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We even found collusion between intermediaries and loan officers, as well as former microfinance loan officers becoming informal lenders themselves. “It is easy to do”, they said, easier than to “sell noodles or operate a small grocery stall”, and borrowers “do not care whether we have licenses or not”. During preliminary fieldwork in Thailand in August 2017, we found that informal intermediation and relending of loans between borrowers occurs there, too.
To stop predatory lenders from taking advantage of poorer borrowers, the microfinance industry needs to develop ways to identify and prevent management failures. It is also important to understand that informal lending doesn’t just involve predatory loan sharks. There is a whole spectrum of informal intermediation, for example, ranging from the benign and casual to the systematic and downright criminal.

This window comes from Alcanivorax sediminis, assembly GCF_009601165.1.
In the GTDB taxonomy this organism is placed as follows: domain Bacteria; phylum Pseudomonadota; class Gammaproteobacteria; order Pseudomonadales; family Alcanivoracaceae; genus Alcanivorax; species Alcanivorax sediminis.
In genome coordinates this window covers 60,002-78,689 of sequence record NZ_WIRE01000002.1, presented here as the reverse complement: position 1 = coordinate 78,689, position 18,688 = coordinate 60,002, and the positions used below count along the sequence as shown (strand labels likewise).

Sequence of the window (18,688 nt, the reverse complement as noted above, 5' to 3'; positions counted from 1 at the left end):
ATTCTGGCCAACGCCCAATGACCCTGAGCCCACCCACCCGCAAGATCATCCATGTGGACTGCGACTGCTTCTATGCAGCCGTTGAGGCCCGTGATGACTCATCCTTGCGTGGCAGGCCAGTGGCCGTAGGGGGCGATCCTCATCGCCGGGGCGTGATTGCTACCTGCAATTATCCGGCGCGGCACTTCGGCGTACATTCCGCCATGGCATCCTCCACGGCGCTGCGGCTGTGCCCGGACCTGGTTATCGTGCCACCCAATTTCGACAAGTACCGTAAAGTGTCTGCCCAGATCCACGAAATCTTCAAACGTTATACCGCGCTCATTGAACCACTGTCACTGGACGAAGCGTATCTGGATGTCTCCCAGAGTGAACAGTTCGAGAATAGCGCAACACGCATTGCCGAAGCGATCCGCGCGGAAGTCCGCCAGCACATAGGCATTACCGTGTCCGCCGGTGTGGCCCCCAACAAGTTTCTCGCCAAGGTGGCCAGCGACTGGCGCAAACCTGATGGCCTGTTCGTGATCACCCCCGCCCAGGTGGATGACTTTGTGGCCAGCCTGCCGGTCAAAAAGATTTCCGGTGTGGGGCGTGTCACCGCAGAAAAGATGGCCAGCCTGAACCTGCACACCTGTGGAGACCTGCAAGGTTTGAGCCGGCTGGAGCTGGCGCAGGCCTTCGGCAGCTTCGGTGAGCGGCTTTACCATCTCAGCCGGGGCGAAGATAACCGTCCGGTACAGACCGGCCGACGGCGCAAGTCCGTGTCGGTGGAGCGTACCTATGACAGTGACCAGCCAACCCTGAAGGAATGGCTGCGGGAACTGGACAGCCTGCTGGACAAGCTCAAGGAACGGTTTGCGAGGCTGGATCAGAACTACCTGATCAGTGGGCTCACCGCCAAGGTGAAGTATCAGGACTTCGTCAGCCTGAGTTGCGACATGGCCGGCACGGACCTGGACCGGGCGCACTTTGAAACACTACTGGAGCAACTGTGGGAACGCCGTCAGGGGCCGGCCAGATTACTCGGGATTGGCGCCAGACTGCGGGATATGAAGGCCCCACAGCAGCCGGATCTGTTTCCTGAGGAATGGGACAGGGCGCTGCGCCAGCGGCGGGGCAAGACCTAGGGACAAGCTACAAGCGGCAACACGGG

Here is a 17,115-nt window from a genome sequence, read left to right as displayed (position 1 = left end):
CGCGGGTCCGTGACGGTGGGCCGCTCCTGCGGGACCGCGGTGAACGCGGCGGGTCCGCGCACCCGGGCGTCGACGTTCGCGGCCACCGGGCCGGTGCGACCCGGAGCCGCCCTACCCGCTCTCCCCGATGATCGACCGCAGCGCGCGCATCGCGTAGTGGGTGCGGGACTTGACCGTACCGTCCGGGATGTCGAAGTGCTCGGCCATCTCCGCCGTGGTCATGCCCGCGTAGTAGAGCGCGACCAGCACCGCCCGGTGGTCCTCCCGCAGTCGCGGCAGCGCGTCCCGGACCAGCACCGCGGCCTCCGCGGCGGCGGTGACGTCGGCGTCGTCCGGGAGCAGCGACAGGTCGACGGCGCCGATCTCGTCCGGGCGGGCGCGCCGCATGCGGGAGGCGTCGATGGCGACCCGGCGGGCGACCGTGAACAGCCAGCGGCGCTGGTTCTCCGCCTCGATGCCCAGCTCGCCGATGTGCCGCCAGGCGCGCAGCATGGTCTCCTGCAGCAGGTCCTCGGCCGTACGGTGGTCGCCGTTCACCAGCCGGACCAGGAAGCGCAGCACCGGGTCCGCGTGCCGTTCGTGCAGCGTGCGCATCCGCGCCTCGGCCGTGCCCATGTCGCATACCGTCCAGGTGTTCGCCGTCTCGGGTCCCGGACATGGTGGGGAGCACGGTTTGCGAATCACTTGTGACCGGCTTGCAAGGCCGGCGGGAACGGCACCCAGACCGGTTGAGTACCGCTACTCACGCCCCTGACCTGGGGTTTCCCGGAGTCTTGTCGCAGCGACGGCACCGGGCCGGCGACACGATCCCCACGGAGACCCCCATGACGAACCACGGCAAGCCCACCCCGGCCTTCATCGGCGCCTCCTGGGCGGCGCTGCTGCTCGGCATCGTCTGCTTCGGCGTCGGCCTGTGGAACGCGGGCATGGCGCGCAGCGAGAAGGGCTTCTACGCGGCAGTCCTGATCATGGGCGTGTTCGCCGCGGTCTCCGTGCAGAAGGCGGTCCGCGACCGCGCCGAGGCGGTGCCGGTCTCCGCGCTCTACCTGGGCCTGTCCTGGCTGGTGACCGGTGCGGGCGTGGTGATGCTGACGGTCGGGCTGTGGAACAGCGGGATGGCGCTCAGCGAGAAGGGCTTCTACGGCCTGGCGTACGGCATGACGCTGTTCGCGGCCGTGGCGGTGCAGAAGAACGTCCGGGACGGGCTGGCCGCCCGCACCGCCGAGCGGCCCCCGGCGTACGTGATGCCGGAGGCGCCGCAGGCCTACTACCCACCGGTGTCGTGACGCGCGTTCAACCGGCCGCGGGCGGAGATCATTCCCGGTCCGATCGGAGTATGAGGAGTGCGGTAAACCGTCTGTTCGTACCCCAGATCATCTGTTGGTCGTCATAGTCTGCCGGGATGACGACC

Therefore, research on poverty alleviation must take a sceptic approach, and listen to borrowers and all lenders carefully. Without learning from the different lending schemes of informal lenders, microfinance initiatives cannot be efficient and competitive – and that is why they haven’t displaced the informal lending on which many borrowers still depend.